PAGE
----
What is a third-party mobile charge?
These can be any charges made to your phone bill made by someone that is not your phone company. These third-party charges can cover many legitimate charges that people do want; charity donations, digital content or even voting for your favourite contestant on the X Factor!
[Image via Pexels]
Why do I need to worry?
There are some fraudulent companies capitalising on these third-party charges. If you have seen some strange charges on your bill that you did not agree to, you’re not alone – thousands of people are affected, on all different networks. These charges can sometimes originate from a pop-up that you have tried to click away from and maybe just caught the edge of it with a finger. This then often prompts a text which will detail a service that you need to click and unsubscribe yourself. A lot of people then don’t click on this link, believing it to be a spam or fraudulent link, not realising the connection between the pop-up that was dismissed (or attempted to be dismissed).
However, many people do end up paying the cost in the long run. BBC’s Watchdog found one such person who had ended up paying for a fitness app, which they had not wanted to sign up to. The user had received texts about the subscription but believed these to be spam. Little did they know that by ignoring these texts then the fraudulent company in question was continuing to be authorised to make charges to their phone account. If you see these strange charges on your bill, your best point of contact is to call your phone company and ask them to investigate. In some cases, the company can then place a block on the queried charge to then prevent more charges being taken.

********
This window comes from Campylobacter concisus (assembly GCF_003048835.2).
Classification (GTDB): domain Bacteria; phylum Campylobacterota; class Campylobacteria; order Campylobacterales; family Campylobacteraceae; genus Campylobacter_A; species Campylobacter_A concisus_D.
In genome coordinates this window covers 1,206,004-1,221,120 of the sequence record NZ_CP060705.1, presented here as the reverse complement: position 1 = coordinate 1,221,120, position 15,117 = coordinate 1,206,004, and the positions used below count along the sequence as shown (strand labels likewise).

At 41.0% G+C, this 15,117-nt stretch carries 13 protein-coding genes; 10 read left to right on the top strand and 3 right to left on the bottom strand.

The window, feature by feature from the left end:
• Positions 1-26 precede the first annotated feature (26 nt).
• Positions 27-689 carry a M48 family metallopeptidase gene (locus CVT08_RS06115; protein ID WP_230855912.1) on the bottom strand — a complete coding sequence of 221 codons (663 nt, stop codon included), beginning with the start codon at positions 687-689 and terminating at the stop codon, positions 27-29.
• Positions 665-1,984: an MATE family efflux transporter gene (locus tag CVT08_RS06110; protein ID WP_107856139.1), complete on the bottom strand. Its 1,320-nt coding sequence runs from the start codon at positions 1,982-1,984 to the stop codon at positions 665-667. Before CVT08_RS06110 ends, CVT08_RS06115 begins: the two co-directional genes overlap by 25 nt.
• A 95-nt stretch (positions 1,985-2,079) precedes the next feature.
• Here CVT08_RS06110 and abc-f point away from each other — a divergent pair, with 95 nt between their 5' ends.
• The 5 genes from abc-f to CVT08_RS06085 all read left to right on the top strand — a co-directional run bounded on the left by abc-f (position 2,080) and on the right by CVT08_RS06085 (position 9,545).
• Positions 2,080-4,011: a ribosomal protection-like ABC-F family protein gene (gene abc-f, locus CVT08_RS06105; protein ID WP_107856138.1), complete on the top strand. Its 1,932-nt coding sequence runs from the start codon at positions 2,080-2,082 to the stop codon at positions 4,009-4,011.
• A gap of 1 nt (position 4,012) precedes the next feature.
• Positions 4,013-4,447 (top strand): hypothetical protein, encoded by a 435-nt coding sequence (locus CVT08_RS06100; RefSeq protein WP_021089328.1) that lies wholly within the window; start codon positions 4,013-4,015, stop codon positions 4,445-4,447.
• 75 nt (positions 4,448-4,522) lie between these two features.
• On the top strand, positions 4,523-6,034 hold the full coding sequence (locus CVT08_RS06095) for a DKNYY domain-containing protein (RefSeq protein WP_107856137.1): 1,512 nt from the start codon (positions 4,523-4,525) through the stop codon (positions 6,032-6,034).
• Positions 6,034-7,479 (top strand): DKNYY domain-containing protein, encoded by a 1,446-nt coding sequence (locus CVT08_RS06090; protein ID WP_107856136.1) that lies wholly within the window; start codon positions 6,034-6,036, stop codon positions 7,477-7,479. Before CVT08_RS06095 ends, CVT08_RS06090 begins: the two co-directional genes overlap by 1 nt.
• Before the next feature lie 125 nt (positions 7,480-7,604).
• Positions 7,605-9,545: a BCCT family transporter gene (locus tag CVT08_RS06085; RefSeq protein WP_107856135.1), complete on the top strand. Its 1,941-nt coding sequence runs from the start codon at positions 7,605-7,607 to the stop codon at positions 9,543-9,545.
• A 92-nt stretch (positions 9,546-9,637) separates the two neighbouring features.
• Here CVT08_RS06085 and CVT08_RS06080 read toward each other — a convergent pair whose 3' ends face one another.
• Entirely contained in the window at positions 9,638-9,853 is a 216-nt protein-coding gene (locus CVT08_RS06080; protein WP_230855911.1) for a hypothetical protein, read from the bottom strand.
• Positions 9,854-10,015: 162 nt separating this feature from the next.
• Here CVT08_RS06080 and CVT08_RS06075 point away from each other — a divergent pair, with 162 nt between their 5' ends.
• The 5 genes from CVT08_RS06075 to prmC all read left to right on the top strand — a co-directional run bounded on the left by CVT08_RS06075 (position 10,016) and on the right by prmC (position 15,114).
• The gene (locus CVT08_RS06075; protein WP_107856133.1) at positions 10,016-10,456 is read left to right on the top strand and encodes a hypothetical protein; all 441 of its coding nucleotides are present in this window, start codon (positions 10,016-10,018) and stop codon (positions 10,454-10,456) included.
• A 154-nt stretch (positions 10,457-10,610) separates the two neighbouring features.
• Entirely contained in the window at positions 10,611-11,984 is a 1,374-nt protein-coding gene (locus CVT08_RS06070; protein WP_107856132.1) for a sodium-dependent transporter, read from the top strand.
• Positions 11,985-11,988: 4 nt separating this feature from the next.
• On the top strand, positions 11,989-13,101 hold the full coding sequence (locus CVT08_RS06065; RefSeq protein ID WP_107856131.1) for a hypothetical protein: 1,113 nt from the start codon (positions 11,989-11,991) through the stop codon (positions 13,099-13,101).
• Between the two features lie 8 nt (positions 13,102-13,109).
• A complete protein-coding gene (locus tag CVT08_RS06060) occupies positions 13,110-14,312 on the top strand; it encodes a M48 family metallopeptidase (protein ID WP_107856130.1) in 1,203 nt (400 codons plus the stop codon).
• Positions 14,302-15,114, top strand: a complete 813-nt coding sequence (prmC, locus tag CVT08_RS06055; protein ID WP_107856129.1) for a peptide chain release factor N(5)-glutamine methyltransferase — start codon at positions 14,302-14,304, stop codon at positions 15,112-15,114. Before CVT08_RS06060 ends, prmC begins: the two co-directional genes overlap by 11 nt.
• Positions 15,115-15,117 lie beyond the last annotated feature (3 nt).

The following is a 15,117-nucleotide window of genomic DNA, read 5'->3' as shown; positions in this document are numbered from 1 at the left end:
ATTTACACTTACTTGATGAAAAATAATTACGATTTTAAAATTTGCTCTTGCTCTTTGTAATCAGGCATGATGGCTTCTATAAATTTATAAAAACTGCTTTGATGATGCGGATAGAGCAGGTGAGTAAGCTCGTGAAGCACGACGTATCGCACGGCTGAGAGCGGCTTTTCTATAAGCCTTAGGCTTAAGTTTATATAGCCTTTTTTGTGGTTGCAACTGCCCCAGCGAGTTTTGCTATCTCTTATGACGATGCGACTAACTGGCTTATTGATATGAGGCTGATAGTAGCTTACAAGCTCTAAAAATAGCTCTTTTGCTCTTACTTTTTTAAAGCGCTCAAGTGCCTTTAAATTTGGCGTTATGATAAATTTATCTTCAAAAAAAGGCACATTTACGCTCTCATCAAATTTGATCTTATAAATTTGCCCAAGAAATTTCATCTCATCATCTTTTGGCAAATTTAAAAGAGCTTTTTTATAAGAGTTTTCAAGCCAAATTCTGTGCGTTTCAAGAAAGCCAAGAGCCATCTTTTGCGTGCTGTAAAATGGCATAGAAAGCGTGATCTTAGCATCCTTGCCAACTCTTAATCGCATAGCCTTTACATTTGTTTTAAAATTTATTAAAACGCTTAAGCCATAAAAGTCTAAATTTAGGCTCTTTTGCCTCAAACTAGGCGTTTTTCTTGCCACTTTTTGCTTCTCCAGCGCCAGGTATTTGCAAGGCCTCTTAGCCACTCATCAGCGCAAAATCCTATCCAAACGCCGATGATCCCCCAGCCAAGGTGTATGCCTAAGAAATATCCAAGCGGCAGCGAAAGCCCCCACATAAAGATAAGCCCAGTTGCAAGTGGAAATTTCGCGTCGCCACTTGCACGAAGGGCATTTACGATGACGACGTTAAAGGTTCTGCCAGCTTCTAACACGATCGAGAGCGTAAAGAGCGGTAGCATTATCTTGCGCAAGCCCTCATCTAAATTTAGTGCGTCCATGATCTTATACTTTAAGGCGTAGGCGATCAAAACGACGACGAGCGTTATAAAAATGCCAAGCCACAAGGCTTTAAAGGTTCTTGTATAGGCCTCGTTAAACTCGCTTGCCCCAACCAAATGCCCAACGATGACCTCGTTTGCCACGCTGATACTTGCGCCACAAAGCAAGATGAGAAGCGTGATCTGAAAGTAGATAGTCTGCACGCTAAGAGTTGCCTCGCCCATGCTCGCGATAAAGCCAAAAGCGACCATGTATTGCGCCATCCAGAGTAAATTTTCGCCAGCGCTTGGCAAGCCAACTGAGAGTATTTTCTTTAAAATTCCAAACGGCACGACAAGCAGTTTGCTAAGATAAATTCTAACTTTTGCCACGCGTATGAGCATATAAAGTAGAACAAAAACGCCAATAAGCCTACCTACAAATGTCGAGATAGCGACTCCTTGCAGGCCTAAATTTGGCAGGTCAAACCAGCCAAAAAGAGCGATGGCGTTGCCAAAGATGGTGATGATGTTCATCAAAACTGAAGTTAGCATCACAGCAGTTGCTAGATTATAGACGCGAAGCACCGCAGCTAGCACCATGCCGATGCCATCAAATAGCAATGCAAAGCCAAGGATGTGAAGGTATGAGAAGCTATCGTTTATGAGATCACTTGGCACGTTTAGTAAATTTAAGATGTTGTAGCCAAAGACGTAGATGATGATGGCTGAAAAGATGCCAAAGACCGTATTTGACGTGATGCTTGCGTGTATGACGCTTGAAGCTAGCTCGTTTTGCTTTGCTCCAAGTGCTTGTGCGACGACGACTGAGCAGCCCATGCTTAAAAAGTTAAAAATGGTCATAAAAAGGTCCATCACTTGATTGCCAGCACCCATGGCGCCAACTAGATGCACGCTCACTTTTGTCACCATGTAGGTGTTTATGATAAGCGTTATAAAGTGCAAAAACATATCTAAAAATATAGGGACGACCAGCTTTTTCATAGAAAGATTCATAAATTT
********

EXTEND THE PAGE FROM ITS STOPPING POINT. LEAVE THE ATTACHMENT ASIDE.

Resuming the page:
How do I safeguard myself for the future?
You can ask your phone company to disable third party charges on your account. This means that whilst you won’t be able to vote for your favourite act on a talent show, or make a charity donation via text, you will be protected from future attacks. In the instances of using your phone to make reputable third-party charges, most of these can be done via a website or telephone number.
Some phone companies also have a Charge Checker, such as EE, where you can check the authenticity of a charge made against your bill using an number which is 3 to 9 digits long.
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[Image by Alex Martinez via Unsplash]